Some problems require knowing the number of
time periods required given the other parameters
Example:
How long will it take for $1,000 to double in
value if the discount rate is 5% per year?
Draw the cash flow diagram as.
0 1 2 . . . . . . . n
P = $1,000
F
n
= $2000
i = 5%/year; n is unknown!
Unknown Number of Years
Solving we have..
0 1 2 . . . . . . . n
P = $1,000
F
n
= $2000
(1.05)
x
= 2000/1000
Xln(1.05) =ln(2.000)
X = ln(1.05)/ln(2.000)
X = 0.6931/0.0488 = 14.2057 yrs
With discrete compounding it will take 15 years
61
Section 3.16.
Nominal and Effective Interest Rates
Nominal interest (r) = interest compounded more than
one interest period per year but quoted on an annual
basis.
Example: 16%, compounded quarterly
Effective interest (i) = actual interest rate earned or
charged for a specific time period.
Example: 16%/4 = 4% effective interest for each of the
four quarters during the year.
62
Relationship
Relation between nominal interest and effective
interest: i=(1+r/M)
M
-1, where
i = effective annual interest rate
r = nominal interest rate per year
M = number of compounding periods per year
r/M = interest rate per interest period

63
Nominal and Effective Interest Rates Examples
Find the effective interest rate per year at a nominal rate
of 18% compounded (1) quarterly, (2) semiannually,
and (3) monthly.
(1) Quarterly compounding; i=(1+0.18/4)
4
-1=0.1925 or
19.25%
(2) Semiannual compounding; i=(1+0.18/2)
2
-1=0.1881
or 18.81%
(3) Monthly compounding ...
64
Nominal and Effective Interest Rates Example
A credit card company advertises an A.P.R. of
16.9% compounded daily on unpaid balances.
What is the effective interest rate per year being
charged? r = 16.9% M = 365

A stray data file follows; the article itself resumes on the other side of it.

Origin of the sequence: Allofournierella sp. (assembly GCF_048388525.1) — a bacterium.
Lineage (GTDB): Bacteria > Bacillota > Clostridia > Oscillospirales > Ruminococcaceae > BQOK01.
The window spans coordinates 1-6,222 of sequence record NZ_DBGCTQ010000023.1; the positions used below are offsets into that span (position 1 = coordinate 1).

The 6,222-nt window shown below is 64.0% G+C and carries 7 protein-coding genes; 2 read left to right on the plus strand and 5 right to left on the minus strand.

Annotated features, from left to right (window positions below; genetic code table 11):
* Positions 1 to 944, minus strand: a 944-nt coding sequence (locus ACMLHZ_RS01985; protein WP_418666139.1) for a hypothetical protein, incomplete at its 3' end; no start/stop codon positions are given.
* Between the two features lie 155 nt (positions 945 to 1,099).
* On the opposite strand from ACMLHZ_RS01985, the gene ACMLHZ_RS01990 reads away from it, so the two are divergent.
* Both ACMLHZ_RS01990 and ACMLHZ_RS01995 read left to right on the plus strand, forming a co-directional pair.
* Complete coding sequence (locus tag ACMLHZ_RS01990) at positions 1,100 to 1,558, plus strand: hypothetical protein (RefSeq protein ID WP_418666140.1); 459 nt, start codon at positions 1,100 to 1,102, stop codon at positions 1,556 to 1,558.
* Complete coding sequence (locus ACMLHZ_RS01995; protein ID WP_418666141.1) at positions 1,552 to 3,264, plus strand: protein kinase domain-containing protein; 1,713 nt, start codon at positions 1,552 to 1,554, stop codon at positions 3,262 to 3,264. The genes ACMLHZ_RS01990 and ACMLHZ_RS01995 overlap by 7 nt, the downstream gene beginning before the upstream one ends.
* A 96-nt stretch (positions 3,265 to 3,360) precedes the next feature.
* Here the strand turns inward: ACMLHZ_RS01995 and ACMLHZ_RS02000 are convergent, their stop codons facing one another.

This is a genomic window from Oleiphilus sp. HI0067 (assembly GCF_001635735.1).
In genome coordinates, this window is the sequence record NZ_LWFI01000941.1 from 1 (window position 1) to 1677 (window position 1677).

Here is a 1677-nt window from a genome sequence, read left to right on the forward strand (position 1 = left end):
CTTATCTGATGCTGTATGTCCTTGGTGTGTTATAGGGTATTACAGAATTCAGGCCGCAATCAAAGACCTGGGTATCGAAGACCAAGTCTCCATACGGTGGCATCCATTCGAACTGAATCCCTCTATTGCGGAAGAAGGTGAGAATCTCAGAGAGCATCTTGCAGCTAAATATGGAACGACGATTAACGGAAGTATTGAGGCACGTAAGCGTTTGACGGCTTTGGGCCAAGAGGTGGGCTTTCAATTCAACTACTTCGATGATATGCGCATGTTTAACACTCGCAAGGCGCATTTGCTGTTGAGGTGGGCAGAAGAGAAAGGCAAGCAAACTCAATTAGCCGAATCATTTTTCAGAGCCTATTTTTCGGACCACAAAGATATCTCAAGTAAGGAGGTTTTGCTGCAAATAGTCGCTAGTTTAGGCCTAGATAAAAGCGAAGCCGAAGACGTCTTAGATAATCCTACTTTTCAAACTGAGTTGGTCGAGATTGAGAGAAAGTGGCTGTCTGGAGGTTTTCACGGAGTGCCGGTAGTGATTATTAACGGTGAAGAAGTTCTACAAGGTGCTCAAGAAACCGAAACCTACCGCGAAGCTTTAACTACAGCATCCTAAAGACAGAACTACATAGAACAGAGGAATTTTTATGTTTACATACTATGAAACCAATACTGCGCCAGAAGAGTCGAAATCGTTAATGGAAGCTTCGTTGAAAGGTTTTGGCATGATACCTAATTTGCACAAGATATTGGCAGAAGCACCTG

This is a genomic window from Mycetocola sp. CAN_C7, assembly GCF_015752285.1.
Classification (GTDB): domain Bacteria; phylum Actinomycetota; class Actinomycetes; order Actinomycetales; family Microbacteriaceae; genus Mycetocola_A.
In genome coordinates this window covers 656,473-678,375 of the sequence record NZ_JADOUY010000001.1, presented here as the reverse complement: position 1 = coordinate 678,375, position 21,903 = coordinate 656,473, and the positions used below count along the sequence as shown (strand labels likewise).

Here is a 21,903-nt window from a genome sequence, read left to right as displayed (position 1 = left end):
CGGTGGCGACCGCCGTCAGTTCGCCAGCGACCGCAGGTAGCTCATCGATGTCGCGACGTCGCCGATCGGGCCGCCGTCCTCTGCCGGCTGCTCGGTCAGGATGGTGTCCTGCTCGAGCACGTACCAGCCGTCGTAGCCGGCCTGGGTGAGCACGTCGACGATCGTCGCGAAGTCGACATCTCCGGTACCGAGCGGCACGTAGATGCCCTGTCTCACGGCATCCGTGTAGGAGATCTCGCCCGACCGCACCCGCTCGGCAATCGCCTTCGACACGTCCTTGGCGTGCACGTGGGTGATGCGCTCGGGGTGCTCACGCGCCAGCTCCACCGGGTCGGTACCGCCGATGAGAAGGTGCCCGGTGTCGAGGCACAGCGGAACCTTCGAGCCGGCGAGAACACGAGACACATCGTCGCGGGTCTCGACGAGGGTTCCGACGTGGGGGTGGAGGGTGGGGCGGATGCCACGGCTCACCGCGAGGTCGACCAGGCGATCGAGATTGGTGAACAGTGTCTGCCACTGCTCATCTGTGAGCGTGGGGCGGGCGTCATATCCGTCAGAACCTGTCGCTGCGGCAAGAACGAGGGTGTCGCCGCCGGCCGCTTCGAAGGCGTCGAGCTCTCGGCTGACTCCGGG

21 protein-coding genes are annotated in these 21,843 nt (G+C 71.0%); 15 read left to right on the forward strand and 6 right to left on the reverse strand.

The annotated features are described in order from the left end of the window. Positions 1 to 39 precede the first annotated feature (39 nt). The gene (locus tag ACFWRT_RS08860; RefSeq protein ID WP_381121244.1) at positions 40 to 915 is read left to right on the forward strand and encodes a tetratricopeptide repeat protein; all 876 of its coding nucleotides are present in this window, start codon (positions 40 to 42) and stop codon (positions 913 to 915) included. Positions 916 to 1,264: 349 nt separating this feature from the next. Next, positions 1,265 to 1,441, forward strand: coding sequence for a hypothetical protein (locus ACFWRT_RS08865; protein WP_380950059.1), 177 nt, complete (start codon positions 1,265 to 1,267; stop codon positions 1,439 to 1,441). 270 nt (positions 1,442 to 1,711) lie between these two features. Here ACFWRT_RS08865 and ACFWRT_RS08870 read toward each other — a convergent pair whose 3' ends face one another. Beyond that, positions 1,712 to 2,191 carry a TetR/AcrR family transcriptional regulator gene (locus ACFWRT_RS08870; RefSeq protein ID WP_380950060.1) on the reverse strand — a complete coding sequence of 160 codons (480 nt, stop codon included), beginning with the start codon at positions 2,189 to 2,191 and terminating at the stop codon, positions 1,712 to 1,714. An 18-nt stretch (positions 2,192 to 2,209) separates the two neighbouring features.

Solution:
i
eff
= (1+0.169/365)
365
-1=0.184 or 18.4% per year
65
Nominal and Effective Interest Rates
Two situations well deal with in Chapter 3:
(1) Cash flows are annual. Were given r per year and
M. Procedure: find i/yr = (1+r/M)
M
-1 and
discount/compound annual cash flows at i/yr.
(2) Cash flows occur M times per year. Were given r
per year and M. Find the interest rate that corresponds
to M, which is r/M per time period (e.g., quarter,
month). Then discount/compound the M cash flows per
year at r/M for the time period given.
66
Example: 12% Nominal
No. of EAIR EAIR
Comp. Per. (Decimal) (per cent)
Annual 1 0.1200000 12.00000%
semi-annual 2 0.1236000 12.36000%
Quartertly 4 0.1255088 12.55088%
Bi-monthly 6 0.1261624 12.61624%
Monthly 12 0.1268250 12.68250%
Weekly 52 0.1273410 12.73410%
Daily 365 0.1274746 12.74746%
Hourly 8760 0.1274959 12.74959%
Minutes 525600 0.1274968 12.74968%
seconds 31536000 0.1274969 12.74969%
12% nominal for various compounding periods
67
Interest Problems with Compounding more
often than once per Year Example A
If you deposit $1,000 now, $3,000 four years from now followed
by five quarterly deposits decreasing by $500 per quarter at an
interest rate of 12% per year compounded quarterly, how much
money will you have in you account 10 years from now?



r/M = 3% per quarter and year 3.75 = 15th Quarter
P @yr. 3.75 = P qtr. 15
= 3000(P/A, 3%, 6) - 500(P/G, 3%, 6) = $9713.60
F yr. 10 = F qtr. 40
= 9713.60(F/P, 3%, 25) + 1000(F/P, 3%, 40) =
= $23,600.34
68
Interest Problems with Compounding more
often than once per Year Example B
If you deposit $1,000 now, $3,000 four years from
now, and $1,500 six years from now at an interest rate
of 12% per year compounded semiannually, how much
money will you have in your account 10 years from
now?
i per year = (1+0.12/2)
12
-1 = 0.1236
F = $1,000(F/P, 12.36%, 10) + $3,000(F/P, 12.36%, 6)
+$1,500(F/P, 12.36%, 4) or r/M = 6% per half-year
F = 1000(F/P, 6%, 20) + 3000(F/P, 6%, 12)+ 1500(F/P, 6%, 8)
= $11,634.50
69
Derivation of Continuous Compounding
We can state, in general terms for the EAIR:
(1 ) 1
m
r
i
m
= +
Now, examine the impact of letting m approach
infinity.
70
Derivation of Continuous Compounding
We re-define the general form as:
(1 ) 1 1 1
r
m
r
m
r r
m m
(
| |
(
+ = +
|
(
\ .

From the calculus of limits there is an important limit that
is quite useful.
1
lim 1 2.71828
h
h
e
h

| |
+ = =
|
\ .
lim 1 ,
m
r
m
r
e
m

| |
+ =
|
\ .
i
eff.
= e
r
1
71
Derivation of Continuous Compounding
Example:
What is the true, effective annual interest rate
if the nominal rate is given as:
r = 18%, compounded continuously
Solve e
0.18
1 = 1.1972 1 = 19.72%/year
The 19.72% represents the MAXIMUM effective
interest rate for 18% compounded anyway you
choose!
72
Example
An investor requires an effective return of at least
15% per year. What is the minimum annual nominal
rate that is acceptable if interest on his investment is
compounded continuously?
Solution:
e
r
1 = 0.15
e
r
= 1.15
ln(e
r
) = ln(1.15)
r = ln(1.15) = 0.1398 = 13.98%